Kevin B Lee
Video Essayist, Locarno Film Festival Professor for the Future of Cinema and the Audiovisual Arts at USI Lugano
|Meshes of the Afternoon
|Maya Deren, Alexander Hackenschmied
|Carl Th. Dreyer
|A Touch of Zen
|Jeanne Dielman, 23 Quai du Commerce, 1080 Bruxelles
|Trinh T. Minh-ha
|Images of the World and the Inscription of War
|The Gleaners and I
|In film nist
|Jafar Panahi, Mojtaba Mirtahmaseb
Meshes of the Afternoon
A film that keeps giving birth to itself from one shot to the next, expanding its parameters while burrowing deeper into an intimate subjectivity. Almost 80 years on it continues to challenge the patriarchal narrative feature biases that have historically occupied cinema. Anyone who votes for a David Lynch feature should answer to Deren.
It's hard to think of another film that more exquisitely captures the perpetual heartbreak of being among other people, the distances of understanding that linger in the spaces between figures in a single shot. It literally takes a miracle to bring them together: a miracle made possible through cinema.
My choice for a comedy, and possibly a musical / dance film, with two bodies radically mobilized for their own sake, consuming as much as being consumed. In today's context it contains enough ideas for dozens of TikToks, which it will probably outlive anyway.
A Touch of Zen
If only today's action cinema could retain the lessons of this genius work: that true cinematic action lies as much in stillness as in speed, and that every cut conveys intention and intellect rather than sensory stimulation.
Jeanne Dielman, 23 Quai du Commerce, 1080 Bruxelles
What's that exchange from CITIZEN KANE? "What would you have like to have been?" "Everything you hate." Those words came to mind after I first saw this film, because I felt like I had encountered the antithesis of CITIZEN KANE in every meaningful way possible.
"I do not intend to speak about / just speak nearby." This speaks for me as well.
Images of the World and the Inscription of War
A manual for looking not only at all the images among us, but all of those yet to come.
The Gleaners and I
I expect eco-cinema to increasingly concern me in the years to come; for now, this is the closest to an eco-cinema that really speaks for me, whose engagement with the question of living sustainably is ingrained in its cinematic method: how it sees and how it makes use of what it encounters. It was also the film I showed my students the day after the 2016 US Presidential election, and just for the effect it had on that day it earns its spot.
Maybe the most purely personal selection. After graduating college I spent two years teaching English in the Chinese countryside. When I came back to the US I was thoroughly alienated from my surroundings, unable to connect it to what I had lived. It wasn't until the 2000 New York Film Festival that I saw this film and those two years came back to life. Fewer experiences are more powerful than watching a film that sees you back.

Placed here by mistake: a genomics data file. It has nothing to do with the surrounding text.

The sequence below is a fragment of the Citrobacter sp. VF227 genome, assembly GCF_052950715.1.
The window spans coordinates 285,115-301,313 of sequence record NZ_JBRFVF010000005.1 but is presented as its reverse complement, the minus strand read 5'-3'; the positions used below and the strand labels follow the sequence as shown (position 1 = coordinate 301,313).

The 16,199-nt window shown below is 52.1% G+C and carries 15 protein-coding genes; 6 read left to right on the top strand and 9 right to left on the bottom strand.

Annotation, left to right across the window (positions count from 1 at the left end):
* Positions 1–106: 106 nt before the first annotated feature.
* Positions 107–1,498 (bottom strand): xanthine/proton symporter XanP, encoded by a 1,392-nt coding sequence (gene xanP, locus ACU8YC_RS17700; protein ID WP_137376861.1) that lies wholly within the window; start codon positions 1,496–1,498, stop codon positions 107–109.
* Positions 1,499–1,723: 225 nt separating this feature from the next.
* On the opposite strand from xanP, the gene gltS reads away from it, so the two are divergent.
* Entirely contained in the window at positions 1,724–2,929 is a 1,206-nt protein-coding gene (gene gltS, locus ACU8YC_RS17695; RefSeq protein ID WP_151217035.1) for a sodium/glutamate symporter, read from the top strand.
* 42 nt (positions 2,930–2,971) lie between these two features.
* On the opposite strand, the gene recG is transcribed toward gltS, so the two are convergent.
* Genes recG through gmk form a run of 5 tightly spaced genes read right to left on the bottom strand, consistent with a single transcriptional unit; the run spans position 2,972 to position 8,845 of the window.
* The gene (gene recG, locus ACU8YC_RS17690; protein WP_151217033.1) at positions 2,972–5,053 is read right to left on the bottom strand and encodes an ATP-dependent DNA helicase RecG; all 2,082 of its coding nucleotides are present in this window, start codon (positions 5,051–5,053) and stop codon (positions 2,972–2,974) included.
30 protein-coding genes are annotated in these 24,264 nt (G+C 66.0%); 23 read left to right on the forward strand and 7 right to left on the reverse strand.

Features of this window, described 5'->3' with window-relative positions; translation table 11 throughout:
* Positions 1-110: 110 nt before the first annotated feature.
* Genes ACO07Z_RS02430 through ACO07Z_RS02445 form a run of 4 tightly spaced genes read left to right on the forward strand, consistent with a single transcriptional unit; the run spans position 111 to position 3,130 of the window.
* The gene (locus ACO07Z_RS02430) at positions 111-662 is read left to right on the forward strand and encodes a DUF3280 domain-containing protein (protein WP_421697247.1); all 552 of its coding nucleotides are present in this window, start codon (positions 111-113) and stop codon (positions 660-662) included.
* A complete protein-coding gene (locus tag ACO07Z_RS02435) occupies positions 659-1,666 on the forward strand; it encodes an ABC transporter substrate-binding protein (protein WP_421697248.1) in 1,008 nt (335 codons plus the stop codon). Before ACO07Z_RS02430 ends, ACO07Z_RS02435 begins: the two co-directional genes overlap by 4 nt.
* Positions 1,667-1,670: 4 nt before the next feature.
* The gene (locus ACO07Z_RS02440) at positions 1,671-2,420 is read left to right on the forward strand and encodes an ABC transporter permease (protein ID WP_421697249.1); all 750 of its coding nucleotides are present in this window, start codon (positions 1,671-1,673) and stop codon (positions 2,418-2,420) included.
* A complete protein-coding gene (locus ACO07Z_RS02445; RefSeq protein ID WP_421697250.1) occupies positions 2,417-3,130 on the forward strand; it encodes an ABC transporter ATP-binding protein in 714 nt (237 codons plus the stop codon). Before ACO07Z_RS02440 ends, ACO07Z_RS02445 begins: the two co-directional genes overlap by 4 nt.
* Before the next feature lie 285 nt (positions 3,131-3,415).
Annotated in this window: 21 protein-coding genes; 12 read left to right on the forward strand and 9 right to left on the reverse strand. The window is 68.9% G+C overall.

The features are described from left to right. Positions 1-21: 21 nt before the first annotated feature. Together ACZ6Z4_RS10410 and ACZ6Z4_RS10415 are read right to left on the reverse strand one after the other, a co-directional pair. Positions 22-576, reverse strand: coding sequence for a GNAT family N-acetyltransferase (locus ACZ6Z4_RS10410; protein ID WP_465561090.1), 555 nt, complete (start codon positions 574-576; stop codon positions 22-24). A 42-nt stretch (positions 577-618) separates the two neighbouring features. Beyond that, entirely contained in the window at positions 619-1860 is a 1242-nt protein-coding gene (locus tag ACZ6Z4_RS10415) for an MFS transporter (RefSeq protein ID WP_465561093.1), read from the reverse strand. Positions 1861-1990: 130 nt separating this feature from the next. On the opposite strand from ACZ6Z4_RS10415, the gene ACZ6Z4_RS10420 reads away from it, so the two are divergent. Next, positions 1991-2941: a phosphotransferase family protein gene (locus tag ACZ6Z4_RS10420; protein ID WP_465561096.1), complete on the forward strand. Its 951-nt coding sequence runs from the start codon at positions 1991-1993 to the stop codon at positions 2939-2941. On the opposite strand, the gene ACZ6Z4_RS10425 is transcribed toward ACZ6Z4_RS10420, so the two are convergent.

In film nist
Maybe it is not a film (perhaps a video essay?). Whatever it is, it persists. Not only because Panahi's situation has only gotten worse since he made it, but because it offers an example for how anyone can use the basic tools of cinema to trace their own parameters and possibilities for living and thinking. Even if doing so may eventually lead them beyond cinema.
These lists are useful to the extent that they can point to things bigger than themselves, like ten fingers spread wide in different directions, rather than two fists consolidating power. Ten years ago, I gave myself parameters that each film had to be from a different decade and country. It was a way to express a utopian wish for a cinema that could encompass an expansive sense of history and geography, each film pointing to different possibilities and purposes for cinema's time and space. But in hindsight it feels like a pedantic exercise that posed cinephilia in place of reality. There's a crisis to living more palpable to me than ten years ago and that makes me seek cinematic expressions to be mobilized in response. Films that give an idea of how to exist in the world, that reflect conscientiously on the existence of others... as well as an implicit impossibility in doing so, but that strive to do so nonetheless. I still kept to one film per nation (however flawed the nation-state is as a measure for geopolitical consciousness). I'm glad to have no Hollywood films, but instead my favorite film from Los Angeles. Varda and Panahi are as close as I could get at the moment to a proposition of social media as cinema; I see their works as prototypes of what an alternative, ideal version of YouTube could look like, just as King Hu proposes an intellectually and spiritually heightened version of a Marvel film. Painful Omissions: AI: Artificial Intelligence, Born in Flames, Cemetery of Splendour, Hour of the Furnaces, L'Intrus, Love Is the Message and the Message Is Death, A Time to Live and a Time to Die, Tokyo Story... And despite all these amazing works and the memories they evoke, I feel the absence of a film that conveys the environmental and systemic crises of our planet, the images that most need to be seen, in a film that has yet to be made.